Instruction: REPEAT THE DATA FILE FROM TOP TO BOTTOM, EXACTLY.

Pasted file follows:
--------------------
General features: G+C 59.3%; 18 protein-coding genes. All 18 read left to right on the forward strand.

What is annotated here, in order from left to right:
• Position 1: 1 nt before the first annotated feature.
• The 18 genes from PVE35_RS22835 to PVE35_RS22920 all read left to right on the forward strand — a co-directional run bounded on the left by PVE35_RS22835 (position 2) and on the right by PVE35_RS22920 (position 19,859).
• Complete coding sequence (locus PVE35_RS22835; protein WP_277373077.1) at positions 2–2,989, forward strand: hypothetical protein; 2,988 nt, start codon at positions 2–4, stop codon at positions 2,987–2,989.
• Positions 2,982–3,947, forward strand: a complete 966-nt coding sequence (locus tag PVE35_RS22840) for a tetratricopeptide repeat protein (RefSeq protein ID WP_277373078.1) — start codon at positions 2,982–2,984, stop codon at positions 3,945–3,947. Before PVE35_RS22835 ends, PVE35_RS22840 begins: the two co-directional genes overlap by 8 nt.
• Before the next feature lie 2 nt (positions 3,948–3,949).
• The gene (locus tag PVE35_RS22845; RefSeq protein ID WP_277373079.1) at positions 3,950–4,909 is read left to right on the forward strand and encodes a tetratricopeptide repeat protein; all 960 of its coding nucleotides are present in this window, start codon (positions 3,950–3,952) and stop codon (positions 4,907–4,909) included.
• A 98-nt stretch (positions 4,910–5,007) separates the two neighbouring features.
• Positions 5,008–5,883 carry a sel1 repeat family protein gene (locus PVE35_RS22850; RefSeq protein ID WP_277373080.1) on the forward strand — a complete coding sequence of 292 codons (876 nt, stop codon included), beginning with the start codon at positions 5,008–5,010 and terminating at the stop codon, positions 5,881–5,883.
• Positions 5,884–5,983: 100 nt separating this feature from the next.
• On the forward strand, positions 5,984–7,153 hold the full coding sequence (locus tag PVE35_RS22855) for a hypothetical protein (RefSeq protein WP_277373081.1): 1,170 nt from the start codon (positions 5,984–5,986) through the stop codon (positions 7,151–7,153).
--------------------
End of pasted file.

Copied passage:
General features: G+C 59.3%; 18 protein-coding genes. All 18 read left to right on the forward strand.

What is annotated here, in order from left to right:
• Position 1: 1 nt before the first annotated feature.
• The 18 genes from PVE35_RS22835 to PVE35_RS22920 all read left to right on the forward strand — a co-directional run bounded on the left by PVE35_RS22835 (position 2) and on the right by PVE35_RS22920 (position 19,859).
• Complete coding sequence (locus PVE35_RS22835; protein WP_277373077.1) at positions 2–2,989, forward strand: hypothetical protein; 2,988 nt, start codon at positions 2–4, stop codon at positions 2,987–2,989.
• Positions 2,982–3,947, forward strand: a complete 966-nt coding sequence (locus tag PVE35_RS22840) for a tetratricopeptide repeat protein (RefSeq protein ID WP_277373078.1) — start codon at positions 2,982–2,984, stop codon at positions 3,945–3,947. Before PVE35_RS22835 ends, PVE35_RS22840 begins: the two co-directional genes overlap by 8 nt.
• Before the next feature lie 2 nt (positions 3,948–3,949).
• The gene (locus tag PVE35_RS22845; RefSeq protein ID WP_277373079.1) at positions 3,950–4,909 is read left to right on the forward strand and encodes a tetratricopeptide repeat protein; all 960 of its coding nucleotides are present in this window, start codon (positions 3,950–3,952) and stop codon (positions 4,907–4,909) included.
• A 98-nt stretch (positions 4,910–5,007) separates the two neighbouring features.
• Positions 5,008–5,883 carry a sel1 repeat family protein gene (locus PVE35_RS22850; RefSeq protein ID WP_277373080.1) on the forward strand — a complete coding sequence of 292 codons (876 nt, stop codon included), beginning with the start codon at positions 5,008–5,010 and terminating at the stop codon, positions 5,881–5,883.
• Positions 5,884–5,983: 100 nt separating this feature from the next.
• On the forward strand, positions 5,984–7,153 hold the full coding sequence (locus tag PVE35_RS22855) for a hypothetical protein (RefSeq protein WP_277373081.1): 1,170 nt from the start codon (positions 5,984–5,986) through the stop codon (positions 7,151–7,153).